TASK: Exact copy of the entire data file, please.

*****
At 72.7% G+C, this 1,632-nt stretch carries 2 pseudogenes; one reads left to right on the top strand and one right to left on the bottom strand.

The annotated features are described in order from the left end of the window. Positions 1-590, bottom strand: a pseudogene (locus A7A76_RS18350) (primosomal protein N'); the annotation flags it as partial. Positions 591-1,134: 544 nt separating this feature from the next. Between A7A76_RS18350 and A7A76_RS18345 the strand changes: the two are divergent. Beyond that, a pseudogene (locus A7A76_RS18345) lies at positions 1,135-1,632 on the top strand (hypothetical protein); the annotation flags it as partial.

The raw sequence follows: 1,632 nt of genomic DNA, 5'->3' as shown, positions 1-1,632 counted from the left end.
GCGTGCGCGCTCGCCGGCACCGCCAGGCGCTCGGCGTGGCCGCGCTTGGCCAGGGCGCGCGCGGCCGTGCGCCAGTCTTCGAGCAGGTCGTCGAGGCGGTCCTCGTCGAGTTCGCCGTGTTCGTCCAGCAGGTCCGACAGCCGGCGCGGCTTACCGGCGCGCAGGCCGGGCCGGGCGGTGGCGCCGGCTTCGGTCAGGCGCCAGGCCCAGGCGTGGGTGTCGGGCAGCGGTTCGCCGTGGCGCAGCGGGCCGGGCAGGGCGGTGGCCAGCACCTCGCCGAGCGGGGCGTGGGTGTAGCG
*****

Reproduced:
At 72.7% G+C, this 1,632-nt stretch carries 2 pseudogenes; one reads left to right on the top strand and one right to left on the bottom strand.

The annotated features are described in order from the left end of the window. Positions 1-590, bottom strand: a pseudogene (locus A7A76_RS18350) (primosomal protein N'); the annotation flags it as partial. Positions 591-1,134: 544 nt separating this feature from the next. Between A7A76_RS18350 and A7A76_RS18345 the strand changes: the two are divergent. Beyond that, a pseudogene (locus A7A76_RS18345) lies at positions 1,135-1,632 on the top strand (hypothetical protein); the annotation flags it as partial.

The raw sequence follows: 1,632 nt of genomic DNA, 5'->3' as shown, positions 1-1,632 counted from the left end.
GCGTGCGCGCTCGCCGGCACCGCCAGGCGCTCGGCGTGGCCGCGCTTGGCCAGGGCGCGCGCGGCCGTGCGCCAGTCTTCGAGCAGGTCGTCGAGGCGGTCCTCGTCGAGTTCGCCGTGTTCGTCCAGCAGGTCCGACAGCCGGCGCGGCTTACCGGCGCGCAGGCCGGGCCGGGCGGTGGCGCCGGCTTCGGTCAGGCGCCAGGCCCAGGCGTGGGTGTCGGGCAGCGGTTCGCCGTGGCGCAGCGGGCCGGGCAGGGCGGTGGCCAGCACCTCGCCGAGCGGGGCGTGGGTGTAGCG